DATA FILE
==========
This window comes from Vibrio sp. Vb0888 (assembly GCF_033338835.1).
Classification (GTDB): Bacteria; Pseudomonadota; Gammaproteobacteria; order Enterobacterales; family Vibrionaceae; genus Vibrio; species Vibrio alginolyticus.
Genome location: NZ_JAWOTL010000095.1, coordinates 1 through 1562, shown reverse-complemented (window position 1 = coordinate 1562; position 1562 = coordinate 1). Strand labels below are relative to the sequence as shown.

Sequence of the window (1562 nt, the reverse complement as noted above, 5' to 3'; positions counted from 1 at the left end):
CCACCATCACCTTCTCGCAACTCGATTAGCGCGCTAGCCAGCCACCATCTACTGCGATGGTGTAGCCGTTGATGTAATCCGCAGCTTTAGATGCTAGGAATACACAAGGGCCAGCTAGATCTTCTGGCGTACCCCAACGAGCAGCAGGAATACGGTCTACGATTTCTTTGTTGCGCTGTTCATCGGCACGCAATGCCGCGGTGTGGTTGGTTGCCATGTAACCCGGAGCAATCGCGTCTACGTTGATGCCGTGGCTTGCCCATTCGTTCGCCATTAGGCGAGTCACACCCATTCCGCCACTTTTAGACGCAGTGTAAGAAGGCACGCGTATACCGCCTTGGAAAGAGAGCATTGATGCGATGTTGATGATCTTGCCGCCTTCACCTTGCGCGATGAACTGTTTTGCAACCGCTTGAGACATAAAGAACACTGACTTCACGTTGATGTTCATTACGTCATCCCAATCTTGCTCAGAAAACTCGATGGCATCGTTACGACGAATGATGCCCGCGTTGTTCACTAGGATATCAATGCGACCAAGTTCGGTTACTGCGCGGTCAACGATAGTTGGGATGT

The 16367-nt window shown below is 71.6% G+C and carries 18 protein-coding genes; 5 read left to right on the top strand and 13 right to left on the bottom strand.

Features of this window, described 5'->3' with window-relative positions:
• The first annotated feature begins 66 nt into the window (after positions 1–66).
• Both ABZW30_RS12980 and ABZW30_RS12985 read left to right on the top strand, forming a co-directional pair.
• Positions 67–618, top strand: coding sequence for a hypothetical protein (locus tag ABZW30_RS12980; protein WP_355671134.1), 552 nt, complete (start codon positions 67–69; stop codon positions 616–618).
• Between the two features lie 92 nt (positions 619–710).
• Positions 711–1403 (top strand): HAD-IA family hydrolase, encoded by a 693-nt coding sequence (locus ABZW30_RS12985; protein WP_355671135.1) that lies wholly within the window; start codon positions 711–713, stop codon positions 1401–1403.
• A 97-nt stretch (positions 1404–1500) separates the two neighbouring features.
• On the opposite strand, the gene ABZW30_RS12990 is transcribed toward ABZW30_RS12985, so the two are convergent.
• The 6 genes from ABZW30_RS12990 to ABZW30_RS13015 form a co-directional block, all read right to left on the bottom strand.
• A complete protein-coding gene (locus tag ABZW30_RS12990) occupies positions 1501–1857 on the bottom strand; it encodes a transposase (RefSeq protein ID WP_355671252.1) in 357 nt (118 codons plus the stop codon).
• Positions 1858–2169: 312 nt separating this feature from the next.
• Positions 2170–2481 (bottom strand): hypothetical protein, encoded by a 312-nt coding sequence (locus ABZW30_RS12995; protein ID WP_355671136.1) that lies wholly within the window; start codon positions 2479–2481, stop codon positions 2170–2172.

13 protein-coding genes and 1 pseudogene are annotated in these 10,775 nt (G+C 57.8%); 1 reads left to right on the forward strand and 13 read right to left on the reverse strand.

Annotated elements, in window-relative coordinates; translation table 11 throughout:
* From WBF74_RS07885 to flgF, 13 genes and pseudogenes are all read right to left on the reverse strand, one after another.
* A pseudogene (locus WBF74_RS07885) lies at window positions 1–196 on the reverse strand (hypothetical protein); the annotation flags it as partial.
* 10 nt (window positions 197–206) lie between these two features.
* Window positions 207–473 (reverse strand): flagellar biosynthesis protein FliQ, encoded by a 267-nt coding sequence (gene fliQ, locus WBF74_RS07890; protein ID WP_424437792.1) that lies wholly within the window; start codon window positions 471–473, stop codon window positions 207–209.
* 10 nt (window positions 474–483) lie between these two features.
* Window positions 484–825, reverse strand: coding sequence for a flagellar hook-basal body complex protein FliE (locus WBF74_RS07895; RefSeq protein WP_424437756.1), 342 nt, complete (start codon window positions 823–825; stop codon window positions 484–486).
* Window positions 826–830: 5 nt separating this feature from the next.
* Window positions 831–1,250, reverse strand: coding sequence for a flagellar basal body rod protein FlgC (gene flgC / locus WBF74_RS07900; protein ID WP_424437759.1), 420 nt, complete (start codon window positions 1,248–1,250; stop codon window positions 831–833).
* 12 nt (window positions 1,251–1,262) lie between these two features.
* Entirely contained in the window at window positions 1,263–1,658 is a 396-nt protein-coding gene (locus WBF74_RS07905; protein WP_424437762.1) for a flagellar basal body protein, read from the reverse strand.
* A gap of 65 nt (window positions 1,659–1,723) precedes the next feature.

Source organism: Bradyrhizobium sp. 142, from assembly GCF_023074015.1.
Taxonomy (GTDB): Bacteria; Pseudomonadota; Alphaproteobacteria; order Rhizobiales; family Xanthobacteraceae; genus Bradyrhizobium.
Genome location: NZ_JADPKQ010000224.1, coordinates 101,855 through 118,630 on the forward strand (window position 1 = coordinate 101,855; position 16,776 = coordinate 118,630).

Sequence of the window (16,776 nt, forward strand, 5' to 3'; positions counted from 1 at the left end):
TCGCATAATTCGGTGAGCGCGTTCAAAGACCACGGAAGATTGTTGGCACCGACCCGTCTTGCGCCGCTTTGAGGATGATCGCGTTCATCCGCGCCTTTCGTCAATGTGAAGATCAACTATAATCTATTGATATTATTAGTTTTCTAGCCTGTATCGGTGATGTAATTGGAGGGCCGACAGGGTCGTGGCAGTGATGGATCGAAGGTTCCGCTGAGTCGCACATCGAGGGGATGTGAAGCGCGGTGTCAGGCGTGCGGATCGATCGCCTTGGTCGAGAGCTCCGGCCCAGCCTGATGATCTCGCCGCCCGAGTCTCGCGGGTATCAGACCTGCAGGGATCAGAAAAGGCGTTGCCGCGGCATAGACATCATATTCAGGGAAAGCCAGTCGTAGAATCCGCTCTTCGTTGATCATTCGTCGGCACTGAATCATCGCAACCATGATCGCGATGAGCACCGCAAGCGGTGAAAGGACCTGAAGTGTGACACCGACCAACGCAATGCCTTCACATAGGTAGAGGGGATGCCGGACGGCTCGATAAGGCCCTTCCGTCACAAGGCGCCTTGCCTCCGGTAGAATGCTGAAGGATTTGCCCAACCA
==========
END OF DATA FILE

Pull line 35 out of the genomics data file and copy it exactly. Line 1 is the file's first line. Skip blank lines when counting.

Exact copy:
Sequence of the window (16,776 nt, forward strand, 5' to 3'; positions counted from 1 at the left end):